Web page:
If someone thinks you're being over dramatic, or over sharing, they better PRAY TO THE FUCKING ALMIGHTY that they never find out for themselves.


She reminds me of something I've said to my therapist a few times, that it would almost be a relief to have a terminal diagnosis. That's not suicidal ideation, and it's not a death wish in the more prosaic sense. It's my response to what Catherine so brilliantly refers to as "a uniquely tortuous liminal journal between terminality and life".

I really need to do some deep, patient thinking about that. Her words do a wonderful job of encapsulating so much of my personal anxiety and fear.

On a slightly related note, a friend of mine (unconnected to the writing community or my online community either one) died over the weekend very unexpectedly of heart failure. We weren't particularly close, but we've been on good terms for years as we crossed paths fairly often, and he had been very supportive of me in my cancer journey. His life was quite different from mine, and Jesus was very important to him, so perhaps that is some comfort to his wife and children. I am very saddened. I cannot imagine death is any easier when it comes swiftly as it did to him. I suppose he had less time to fear, but his family had less time to prepare. There are no good answers here.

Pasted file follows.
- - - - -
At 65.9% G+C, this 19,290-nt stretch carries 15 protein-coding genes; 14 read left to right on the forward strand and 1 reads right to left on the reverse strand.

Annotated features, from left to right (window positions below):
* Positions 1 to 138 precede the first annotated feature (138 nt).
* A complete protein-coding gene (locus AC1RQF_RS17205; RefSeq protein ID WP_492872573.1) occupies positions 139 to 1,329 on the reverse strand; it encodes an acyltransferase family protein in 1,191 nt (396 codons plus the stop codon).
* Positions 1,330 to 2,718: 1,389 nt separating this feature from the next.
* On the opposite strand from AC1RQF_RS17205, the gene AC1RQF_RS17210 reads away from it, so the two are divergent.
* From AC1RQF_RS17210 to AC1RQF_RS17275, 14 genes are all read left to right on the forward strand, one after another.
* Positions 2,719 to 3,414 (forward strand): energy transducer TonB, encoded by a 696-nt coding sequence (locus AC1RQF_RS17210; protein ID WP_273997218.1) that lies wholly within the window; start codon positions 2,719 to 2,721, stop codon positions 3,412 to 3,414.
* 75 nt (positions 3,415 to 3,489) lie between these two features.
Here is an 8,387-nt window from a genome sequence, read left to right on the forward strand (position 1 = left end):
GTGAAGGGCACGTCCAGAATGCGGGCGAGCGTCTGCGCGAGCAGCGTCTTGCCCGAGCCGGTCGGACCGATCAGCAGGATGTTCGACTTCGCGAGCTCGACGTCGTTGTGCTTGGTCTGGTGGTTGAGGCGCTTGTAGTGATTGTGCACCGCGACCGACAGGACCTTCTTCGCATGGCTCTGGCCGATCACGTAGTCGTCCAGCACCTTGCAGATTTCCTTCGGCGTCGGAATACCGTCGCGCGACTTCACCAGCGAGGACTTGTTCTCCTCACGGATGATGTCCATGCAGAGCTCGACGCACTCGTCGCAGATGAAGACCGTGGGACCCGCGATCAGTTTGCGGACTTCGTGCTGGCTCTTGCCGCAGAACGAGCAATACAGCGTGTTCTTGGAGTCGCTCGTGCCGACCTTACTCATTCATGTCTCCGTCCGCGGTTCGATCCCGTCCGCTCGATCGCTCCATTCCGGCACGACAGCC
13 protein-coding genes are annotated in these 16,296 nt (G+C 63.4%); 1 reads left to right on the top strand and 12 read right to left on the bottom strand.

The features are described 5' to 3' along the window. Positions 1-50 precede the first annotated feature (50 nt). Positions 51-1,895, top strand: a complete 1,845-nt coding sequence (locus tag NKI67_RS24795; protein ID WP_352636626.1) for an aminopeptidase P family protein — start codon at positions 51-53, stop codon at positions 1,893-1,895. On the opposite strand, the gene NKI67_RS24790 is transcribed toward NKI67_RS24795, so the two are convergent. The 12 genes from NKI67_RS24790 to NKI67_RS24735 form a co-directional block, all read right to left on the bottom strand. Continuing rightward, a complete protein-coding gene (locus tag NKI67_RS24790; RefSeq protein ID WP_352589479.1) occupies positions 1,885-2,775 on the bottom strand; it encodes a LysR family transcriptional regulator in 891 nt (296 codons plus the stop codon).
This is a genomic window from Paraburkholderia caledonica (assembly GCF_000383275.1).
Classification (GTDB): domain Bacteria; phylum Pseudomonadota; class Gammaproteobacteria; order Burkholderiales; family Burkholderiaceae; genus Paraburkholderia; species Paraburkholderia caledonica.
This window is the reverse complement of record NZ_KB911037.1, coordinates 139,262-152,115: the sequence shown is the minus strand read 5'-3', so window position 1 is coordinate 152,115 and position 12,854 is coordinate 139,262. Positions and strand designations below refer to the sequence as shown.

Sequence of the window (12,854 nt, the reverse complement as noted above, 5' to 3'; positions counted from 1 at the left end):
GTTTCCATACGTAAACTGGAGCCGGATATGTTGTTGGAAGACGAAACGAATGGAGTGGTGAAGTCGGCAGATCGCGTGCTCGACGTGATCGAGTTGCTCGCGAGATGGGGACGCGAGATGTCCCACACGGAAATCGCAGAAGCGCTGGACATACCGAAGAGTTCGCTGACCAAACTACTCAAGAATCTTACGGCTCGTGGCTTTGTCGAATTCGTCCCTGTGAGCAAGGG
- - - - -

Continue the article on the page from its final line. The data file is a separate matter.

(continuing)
Also, something I noted in my most recent re-read of Lois McMaster Bujold's Cryoburn (a novel that exists entirely for the purpose of setting up the last three words of the book, insofar as I'm concerned):
“All the worry people expend over not existing after they die, yet nary a one ever seems to spare a moment to worry about not having existed before they were conceived. Or at all.”


I like that a lot, though I can answer it well enough. Before I existed, there was no me to worry about being conceived or wonder what would happen next. Before I die, there is a me to worry about mortality, and wonder what will happen next. After I die, well, I'm just 10,000,000,000,000,000,000,000,000,000 atoms looking for a place to go. My cadaver will be donated to the medical school associated with the hospital where I receive treatment, to help train future doctors. My memory will live on in the hearts and minds of everyone who knew me, whatever they think of me. And, for a while, my books and stories will yet stand on some people's literal and metaphorical shelves. I'll be a grace note in a few personal histories, and in two or three generations more, I'll be little more than an entry in some genealogical tables and a footnote in the history of science fiction and fantasy.

I'm okay with that. I mean, I won't be here (or anywhere else) to know the difference. Erase me from history, erect statues to me, it's all the same once I'm gone. That's atheism for you.

It's what I do while I'm here that matters.